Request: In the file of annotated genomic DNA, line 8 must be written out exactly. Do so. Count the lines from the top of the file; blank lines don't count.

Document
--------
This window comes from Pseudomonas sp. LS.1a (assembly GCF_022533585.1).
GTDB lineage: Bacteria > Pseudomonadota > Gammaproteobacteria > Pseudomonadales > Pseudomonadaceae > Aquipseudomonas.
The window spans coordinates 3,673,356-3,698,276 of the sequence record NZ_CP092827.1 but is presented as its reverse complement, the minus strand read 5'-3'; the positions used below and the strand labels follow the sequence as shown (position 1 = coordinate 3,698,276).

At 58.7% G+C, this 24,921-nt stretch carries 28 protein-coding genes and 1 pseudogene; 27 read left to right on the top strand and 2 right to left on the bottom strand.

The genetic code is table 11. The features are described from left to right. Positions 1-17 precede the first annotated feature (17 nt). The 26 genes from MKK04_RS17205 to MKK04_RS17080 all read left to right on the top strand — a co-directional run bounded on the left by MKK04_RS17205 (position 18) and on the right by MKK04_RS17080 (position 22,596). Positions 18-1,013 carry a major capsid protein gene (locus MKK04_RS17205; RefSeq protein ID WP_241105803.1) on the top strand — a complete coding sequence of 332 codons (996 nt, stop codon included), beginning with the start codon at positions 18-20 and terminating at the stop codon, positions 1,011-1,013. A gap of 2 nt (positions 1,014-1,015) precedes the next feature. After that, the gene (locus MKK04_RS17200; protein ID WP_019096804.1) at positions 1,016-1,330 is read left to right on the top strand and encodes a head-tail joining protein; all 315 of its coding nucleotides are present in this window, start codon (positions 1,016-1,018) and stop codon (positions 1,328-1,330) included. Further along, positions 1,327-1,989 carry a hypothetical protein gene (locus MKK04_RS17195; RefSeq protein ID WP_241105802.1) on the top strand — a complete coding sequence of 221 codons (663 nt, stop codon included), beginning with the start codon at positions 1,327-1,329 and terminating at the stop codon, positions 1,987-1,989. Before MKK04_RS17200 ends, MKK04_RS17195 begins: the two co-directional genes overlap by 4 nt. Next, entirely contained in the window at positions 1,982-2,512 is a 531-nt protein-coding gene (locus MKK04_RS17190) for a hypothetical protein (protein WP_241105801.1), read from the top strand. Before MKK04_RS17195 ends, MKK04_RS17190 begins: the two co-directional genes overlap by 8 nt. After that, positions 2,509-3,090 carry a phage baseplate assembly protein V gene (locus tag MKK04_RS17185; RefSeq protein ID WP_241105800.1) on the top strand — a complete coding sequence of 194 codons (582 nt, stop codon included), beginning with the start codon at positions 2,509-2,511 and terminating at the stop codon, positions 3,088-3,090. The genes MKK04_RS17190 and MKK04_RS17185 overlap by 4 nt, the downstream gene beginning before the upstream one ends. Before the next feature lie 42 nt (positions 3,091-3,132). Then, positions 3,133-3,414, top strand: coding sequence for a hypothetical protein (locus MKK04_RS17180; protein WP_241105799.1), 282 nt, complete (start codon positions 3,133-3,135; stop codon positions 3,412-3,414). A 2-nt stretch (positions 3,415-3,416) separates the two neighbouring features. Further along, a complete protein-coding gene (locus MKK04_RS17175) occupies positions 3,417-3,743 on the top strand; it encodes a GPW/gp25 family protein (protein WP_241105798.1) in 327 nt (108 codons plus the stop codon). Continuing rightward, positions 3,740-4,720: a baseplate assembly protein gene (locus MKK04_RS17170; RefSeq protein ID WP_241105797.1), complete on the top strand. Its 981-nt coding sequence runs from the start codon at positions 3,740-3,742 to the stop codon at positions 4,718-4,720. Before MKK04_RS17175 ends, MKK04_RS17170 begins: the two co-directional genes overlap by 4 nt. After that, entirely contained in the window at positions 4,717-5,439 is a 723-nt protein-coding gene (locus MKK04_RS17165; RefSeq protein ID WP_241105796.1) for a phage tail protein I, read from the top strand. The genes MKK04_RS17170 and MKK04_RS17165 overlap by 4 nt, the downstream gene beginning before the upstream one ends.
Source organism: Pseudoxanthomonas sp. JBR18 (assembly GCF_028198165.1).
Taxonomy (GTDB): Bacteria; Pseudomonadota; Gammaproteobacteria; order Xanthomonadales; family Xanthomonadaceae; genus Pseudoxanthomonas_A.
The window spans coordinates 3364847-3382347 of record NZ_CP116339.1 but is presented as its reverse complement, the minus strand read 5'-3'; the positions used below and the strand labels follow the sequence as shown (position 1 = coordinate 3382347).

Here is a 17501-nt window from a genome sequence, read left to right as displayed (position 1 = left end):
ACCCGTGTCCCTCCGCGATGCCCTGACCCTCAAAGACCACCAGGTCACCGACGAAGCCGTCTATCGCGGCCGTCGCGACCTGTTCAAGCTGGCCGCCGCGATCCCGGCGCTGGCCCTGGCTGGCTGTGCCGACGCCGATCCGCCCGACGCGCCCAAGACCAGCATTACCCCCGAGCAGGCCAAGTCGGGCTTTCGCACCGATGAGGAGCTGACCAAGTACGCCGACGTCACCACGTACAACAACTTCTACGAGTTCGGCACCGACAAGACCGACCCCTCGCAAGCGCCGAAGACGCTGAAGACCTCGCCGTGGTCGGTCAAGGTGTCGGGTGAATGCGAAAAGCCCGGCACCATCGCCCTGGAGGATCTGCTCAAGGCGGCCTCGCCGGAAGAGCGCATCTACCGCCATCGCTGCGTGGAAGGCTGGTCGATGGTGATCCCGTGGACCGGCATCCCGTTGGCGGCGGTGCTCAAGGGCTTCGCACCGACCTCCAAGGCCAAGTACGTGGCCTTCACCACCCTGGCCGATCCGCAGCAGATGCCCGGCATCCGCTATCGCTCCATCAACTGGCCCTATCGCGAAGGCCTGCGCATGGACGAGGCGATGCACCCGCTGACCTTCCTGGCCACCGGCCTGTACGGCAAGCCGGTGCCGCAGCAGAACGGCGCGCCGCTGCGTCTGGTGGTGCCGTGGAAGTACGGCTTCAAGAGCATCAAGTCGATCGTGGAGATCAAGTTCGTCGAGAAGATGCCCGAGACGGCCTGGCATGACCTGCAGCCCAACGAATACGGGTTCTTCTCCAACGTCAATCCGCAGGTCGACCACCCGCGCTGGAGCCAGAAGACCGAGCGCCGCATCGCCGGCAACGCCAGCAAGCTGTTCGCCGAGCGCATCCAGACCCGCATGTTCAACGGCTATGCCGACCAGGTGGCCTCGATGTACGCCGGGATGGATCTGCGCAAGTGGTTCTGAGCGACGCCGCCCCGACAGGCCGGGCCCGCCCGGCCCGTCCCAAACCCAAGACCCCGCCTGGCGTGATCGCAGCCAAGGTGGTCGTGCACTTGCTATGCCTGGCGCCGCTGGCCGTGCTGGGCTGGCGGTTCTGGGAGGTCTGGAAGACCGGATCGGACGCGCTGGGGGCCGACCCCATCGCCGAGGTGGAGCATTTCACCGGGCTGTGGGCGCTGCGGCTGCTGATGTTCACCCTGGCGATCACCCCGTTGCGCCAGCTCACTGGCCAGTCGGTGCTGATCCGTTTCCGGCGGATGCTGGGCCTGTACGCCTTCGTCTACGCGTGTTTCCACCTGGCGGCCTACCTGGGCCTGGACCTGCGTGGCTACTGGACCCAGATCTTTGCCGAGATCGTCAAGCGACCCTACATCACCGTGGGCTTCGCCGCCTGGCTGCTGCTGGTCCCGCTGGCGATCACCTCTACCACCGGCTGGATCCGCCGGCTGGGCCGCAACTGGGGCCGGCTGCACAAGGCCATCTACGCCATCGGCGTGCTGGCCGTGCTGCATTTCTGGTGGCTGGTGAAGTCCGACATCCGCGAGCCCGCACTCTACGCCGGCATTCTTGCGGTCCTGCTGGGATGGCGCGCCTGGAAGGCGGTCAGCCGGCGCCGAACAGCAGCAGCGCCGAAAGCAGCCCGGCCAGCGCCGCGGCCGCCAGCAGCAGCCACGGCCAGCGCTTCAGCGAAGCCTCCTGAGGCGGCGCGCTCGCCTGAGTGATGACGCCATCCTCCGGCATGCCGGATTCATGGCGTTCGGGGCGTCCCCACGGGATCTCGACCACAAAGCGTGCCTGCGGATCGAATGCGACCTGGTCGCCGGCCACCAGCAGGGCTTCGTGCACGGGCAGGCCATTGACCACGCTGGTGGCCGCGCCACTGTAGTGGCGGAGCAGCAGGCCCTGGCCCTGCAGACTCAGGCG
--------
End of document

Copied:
The window spans coordinates 3364847-3382347 of record NZ_CP116339.1 but is presented as its reverse complement, the minus strand read 5'-3'; the positions used below and the strand labels follow the sequence as shown (position 1 = coordinate 3382347).